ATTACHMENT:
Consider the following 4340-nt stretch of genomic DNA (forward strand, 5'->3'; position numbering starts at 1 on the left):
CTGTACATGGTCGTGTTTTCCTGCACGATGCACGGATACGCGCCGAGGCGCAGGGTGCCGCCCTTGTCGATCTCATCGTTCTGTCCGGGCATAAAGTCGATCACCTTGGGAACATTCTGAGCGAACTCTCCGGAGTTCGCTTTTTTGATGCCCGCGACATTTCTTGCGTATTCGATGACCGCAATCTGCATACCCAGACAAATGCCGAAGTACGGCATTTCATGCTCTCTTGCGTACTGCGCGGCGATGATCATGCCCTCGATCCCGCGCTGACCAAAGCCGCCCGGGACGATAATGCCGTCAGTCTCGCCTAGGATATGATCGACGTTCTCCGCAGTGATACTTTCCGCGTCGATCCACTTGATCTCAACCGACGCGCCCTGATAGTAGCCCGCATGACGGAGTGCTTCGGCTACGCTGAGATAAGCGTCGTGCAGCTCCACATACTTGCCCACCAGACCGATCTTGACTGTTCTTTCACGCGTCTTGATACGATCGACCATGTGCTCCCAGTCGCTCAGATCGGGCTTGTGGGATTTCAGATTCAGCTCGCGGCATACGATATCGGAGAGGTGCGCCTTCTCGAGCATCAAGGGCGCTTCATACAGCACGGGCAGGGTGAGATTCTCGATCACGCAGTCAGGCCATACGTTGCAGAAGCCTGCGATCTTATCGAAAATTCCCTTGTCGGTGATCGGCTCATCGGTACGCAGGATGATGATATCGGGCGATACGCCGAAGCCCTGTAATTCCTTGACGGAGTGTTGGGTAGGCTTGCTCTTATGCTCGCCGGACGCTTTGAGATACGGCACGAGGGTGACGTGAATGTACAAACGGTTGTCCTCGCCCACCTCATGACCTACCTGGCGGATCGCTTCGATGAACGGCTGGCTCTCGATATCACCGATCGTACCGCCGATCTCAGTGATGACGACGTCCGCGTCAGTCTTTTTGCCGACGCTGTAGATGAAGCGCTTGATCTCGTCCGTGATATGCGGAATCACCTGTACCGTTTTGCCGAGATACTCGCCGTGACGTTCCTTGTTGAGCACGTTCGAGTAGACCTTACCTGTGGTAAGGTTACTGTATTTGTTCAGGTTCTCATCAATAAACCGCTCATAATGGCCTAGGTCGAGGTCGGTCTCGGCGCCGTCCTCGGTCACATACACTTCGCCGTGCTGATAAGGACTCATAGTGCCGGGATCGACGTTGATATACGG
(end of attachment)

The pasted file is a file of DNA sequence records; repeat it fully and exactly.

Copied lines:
Consider the following 4340-nt stretch of genomic DNA (forward strand, 5'->3'; position numbering starts at 1 on the left):
CTGTACATGGTCGTGTTTTCCTGCACGATGCACGGATACGCGCCGAGGCGCAGGGTGCCGCCCTTGTCGATCTCATCGTTCTGTCCGGGCATAAAGTCGATCACCTTGGGAACATTCTGAGCGAACTCTCCGGAGTTCGCTTTTTTGATGCCCGCGACATTTCTTGCGTATTCGATGACCGCAATCTGCATACCCAGACAAATGCCGAAGTACGGCATTTCATGCTCTCTTGCGTACTGCGCGGCGATGATCATGCCCTCGATCCCGCGCTGACCAAAGCCGCCCGGGACGATAATGCCGTCAGTCTCGCCTAGGATATGATCGACGTTCTCCGCAGTGATACTTTCCGCGTCGATCCACTTGATCTCAACCGACGCGCCCTGATAGTAGCCCGCATGACGGAGTGCTTCGGCTACGCTGAGATAAGCGTCGTGCAGCTCCACATACTTGCCCACCAGACCGATCTTGACTGTTCTTTCACGCGTCTTGATACGATCGACCATGTGCTCCCAGTCGCTCAGATCGGGCTTGTGGGATTTCAGATTCAGCTCGCGGCATACGATATCGGAGAGGTGCGCCTTCTCGAGCATCAAGGGCGCTTCATACAGCACGGGCAGGGTGAGATTCTCGATCACGCAGTCAGGCCATACGTTGCAGAAGCCTGCGATCTTATCGAAAATTCCCTTGTCGGTGATCGGCTCATCGGTACGCAGGATGATGATATCGGGCGATACGCCGAAGCCCTGTAATTCCTTGACGGAGTGTTGGGTAGGCTTGCTCTTATGCTCGCCGGACGCTTTGAGATACGGCACGAGGGTGACGTGAATGTACAAACGGTTGTCCTCGCCCACCTCATGACCTACCTGGCGGATCGCTTCGATGAACGGCTGGCTCTCGATATCACCGATCGTACCGCCGATCTCAGTGATGACGACGTCCGCGTCAGTCTTTTTGCCGACGCTGTAGATGAAGCGCTTGATCTCGTCCGTGATATGCGGAATCACCTGTACCGTTTTGCCGAGATACTCGCCGTGACGTTCCTTGTTGAGCACGTTCGAGTAGACCTTACCTGTGGTAAGGTTACTGTATTTGTTCAGGTTCTCATCAATAAACCGCTCATAATGGCCTAGGTCGAGGTCGGTCTCGGCGCCGTCCTCGGTCACATACACTTCGCCGTGCTGATAAGGACTCATAGTGCCGGGATCGACGTTGATATACGG